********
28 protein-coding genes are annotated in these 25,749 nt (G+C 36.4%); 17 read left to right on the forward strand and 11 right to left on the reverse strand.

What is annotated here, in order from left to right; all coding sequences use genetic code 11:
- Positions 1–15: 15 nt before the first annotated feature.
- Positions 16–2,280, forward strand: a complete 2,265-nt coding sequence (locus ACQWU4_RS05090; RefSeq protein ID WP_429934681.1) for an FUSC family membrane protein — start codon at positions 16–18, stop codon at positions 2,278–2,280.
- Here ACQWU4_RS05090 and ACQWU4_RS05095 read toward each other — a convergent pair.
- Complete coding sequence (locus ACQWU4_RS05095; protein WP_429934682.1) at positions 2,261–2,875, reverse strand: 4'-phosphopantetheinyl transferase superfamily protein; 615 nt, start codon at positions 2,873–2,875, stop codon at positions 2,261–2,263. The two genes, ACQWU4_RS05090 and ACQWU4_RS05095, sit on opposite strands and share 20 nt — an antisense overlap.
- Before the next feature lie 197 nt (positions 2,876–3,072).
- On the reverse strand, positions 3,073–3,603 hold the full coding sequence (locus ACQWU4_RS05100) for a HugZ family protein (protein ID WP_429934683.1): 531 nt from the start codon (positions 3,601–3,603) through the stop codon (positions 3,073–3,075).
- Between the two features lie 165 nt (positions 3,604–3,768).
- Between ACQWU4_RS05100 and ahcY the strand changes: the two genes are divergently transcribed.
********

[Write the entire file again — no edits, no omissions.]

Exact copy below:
28 protein-coding genes are annotated in these 25,749 nt (G+C 36.4%); 17 read left to right on the forward strand and 11 right to left on the reverse strand.

What is annotated here, in order from left to right; all coding sequences use genetic code 11:
- Positions 1–15: 15 nt before the first annotated feature.
- Positions 16–2,280, forward strand: a complete 2,265-nt coding sequence (locus ACQWU4_RS05090; RefSeq protein ID WP_429934681.1) for an FUSC family membrane protein — start codon at positions 16–18, stop codon at positions 2,278–2,280.
- Here ACQWU4_RS05090 and ACQWU4_RS05095 read toward each other — a convergent pair.
- Complete coding sequence (locus ACQWU4_RS05095; protein WP_429934682.1) at positions 2,261–2,875, reverse strand: 4'-phosphopantetheinyl transferase superfamily protein; 615 nt, start codon at positions 2,873–2,875, stop codon at positions 2,261–2,263. The two genes, ACQWU4_RS05090 and ACQWU4_RS05095, sit on opposite strands and share 20 nt — an antisense overlap.
- Before the next feature lie 197 nt (positions 2,876–3,072).
- On the reverse strand, positions 3,073–3,603 hold the full coding sequence (locus ACQWU4_RS05100) for a HugZ family protein (protein ID WP_429934683.1): 531 nt from the start codon (positions 3,601–3,603) through the stop codon (positions 3,073–3,075).
- Between the two features lie 165 nt (positions 3,604–3,768).
- Between ACQWU4_RS05100 and ahcY the strand changes: the two genes are divergently transcribed.